When I was a student, writing assignments consisted of essays, occasional research papers, maybe a poem or two, a lab report, and perhaps a journal entry. These efforts required pen and paper, encyclopedias, textbooks, and other hard copy resources. Sometimes they spanned content but more often than not they centered on a specific focus---a book report, the story of a famous person's accomplishments, an opinion about a historical event. We wrote, we turned it in, and we received a grade. Often, that was the end of it.
Today's students have a much different and potentially richer relationship with the written word. In addition to the traditional writing assignments cited above, consider the other forms of writing in which they might participate---blog posts, Facebook comments, YouTube reviews, and text messaging. Ponder their worlds beyond pen and paper handed to a teacher to postings on the internet and mobile devices accessed and read by many. In 2011 students don't become writers; rather, they ARE writers at a very young age, surrounded by opportunities to hone their skills, collaborate, and share their work way beyond the classroom or school walls. They practice daily, and the input from a teacher well versed in developing the skills of writers is invaluable.
When I think about the seemingly endless ways students now express themselves in writing, I'm convinced programs like The National Writing Project are more important than ever. The statement on the NWP website sums it up:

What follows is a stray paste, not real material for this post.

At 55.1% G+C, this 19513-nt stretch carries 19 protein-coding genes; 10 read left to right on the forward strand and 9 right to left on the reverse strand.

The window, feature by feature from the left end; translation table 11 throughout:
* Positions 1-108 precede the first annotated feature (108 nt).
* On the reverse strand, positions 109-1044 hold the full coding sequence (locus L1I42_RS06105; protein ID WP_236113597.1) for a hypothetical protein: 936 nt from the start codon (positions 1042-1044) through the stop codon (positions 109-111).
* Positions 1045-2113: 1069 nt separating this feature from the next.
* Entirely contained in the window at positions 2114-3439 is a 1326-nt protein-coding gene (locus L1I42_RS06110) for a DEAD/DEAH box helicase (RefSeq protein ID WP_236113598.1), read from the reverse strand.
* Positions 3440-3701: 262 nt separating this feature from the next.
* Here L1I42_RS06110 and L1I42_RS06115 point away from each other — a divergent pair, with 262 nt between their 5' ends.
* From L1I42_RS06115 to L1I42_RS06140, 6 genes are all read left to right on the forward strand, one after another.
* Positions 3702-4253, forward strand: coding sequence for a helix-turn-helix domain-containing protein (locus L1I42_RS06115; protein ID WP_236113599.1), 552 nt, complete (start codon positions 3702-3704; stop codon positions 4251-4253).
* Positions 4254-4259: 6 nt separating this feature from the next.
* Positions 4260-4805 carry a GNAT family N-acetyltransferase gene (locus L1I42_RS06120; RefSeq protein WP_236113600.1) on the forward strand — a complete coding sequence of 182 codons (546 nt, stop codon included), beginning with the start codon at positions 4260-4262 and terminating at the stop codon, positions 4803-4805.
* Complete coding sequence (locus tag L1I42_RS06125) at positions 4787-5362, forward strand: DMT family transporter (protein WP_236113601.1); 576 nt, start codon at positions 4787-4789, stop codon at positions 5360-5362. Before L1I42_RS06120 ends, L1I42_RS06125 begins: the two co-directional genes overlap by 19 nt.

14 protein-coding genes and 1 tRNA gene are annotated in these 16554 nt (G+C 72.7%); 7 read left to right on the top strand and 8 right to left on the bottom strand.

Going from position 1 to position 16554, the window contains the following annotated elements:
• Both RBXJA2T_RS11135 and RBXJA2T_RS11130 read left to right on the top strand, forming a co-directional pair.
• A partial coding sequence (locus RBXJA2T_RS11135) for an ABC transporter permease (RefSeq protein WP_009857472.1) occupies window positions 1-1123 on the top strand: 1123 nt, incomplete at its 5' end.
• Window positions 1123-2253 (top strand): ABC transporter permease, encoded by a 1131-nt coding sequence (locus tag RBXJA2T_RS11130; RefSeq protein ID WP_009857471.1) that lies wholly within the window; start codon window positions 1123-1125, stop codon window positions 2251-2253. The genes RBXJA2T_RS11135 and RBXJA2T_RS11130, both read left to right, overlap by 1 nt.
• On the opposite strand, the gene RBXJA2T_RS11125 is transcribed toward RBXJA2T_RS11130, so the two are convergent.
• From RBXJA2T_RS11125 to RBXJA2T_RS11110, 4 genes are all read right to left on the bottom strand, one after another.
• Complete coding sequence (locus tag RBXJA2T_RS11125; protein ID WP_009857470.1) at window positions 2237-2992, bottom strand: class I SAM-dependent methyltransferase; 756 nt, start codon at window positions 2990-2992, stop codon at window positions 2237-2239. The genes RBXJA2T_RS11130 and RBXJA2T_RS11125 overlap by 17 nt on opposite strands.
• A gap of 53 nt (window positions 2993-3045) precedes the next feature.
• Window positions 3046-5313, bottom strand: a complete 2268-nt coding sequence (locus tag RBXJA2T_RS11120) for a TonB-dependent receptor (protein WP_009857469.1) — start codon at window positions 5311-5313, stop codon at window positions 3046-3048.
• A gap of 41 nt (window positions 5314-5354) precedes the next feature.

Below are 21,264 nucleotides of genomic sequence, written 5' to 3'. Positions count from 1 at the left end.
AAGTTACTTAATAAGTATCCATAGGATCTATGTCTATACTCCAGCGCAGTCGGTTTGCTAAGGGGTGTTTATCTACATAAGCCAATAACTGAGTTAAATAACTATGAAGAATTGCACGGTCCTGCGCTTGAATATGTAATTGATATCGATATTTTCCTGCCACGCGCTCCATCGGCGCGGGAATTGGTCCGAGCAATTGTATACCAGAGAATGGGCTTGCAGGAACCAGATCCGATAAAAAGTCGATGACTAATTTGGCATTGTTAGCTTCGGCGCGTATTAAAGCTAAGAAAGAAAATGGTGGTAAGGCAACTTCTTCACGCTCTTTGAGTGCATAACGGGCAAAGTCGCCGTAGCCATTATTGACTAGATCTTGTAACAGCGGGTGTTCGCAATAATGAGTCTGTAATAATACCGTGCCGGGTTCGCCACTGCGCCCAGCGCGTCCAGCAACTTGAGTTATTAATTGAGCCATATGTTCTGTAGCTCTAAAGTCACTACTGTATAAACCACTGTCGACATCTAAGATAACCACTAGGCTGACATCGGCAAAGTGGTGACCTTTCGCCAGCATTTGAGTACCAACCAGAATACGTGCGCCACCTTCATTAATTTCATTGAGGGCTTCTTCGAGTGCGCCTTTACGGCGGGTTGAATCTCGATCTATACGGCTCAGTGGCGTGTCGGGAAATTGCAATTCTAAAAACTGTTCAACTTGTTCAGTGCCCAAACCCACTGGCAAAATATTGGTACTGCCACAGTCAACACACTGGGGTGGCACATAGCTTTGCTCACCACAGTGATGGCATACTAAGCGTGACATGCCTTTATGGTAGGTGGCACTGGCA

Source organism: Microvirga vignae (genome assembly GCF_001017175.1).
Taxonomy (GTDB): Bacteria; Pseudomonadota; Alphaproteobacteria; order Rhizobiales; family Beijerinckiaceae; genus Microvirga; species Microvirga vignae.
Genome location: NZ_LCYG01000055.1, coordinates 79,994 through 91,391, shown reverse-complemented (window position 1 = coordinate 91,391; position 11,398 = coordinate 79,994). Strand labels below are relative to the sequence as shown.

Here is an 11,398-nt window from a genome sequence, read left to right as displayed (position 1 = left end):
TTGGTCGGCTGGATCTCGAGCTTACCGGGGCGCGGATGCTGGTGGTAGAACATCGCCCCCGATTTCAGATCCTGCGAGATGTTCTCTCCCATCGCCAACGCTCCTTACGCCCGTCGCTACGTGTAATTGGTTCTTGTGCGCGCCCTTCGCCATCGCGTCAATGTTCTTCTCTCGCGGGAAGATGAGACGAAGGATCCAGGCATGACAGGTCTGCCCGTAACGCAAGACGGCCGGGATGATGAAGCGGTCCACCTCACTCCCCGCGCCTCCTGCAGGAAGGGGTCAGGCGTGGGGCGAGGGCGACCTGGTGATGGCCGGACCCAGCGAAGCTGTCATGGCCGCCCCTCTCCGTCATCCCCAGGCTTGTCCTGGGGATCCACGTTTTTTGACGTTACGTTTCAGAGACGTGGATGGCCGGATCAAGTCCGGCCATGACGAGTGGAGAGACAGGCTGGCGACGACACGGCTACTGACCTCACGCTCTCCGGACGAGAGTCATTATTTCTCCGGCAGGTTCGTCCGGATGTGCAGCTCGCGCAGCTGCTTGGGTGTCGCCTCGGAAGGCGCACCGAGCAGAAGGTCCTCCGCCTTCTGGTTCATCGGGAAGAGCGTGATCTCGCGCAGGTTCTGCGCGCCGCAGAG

Writing is essential to communication, learning, and citizenship. It is the currency of the
new workplace and global economy. Writing helps us convey ideas, solve problems, and
understand our changing world. Writing is a bridge to the future.
The moving blog posts collected in recent days about the wide-reaching, positive influence of The National Writing Project exemplify the passion the NWP generates for both learning to write and teaching the writing process. Take a few minutes to read the heartfelt pleas from educators, parents, and students advocating for the restoration of funding for the NWP and consider telling your story to help this worthy cause. If you want background information about the project and the demise of its funding source, read Chad Sansing's initial post. If you are moved to voice your support to members of Congress, the NCTE's Action Alert site makes it as easy as entering your zip code.
As I was thinking about my own trajectory as a person who writes officially with some regularity and unofficially everyday, I stumbled upon this New York Times opinion piece, Teaching to the Text Message, in which author Andy Selsberg advocates for teaching how to write effectively in today's shorter, more concise formats. I thought about my teenage son who sees little relevance in writing five paragraph essays analyzing plot or character development in classic literary works but who carefully crafts advertising language to sell an iPod on Craigslist and labors over the language he selects for Facebook status updates. I agree with Selsberg that writing in 2011 ought to include practice with writing text messages and online reviews, and the NWP's Digital Is component strives to incorporate the use of social media and new communication tools in the writing process. I realized how much I would value a summer institute experience where I collaborated with other educators on best ways to support both old and new forms of writing, and I hope my children land in classrooms facilitated by NWP-trained teachers.
Our students write everyday. Let's continue to fund the proven program that helps them continue to grow and improve as writers and adapt as new forms of written communication emerge.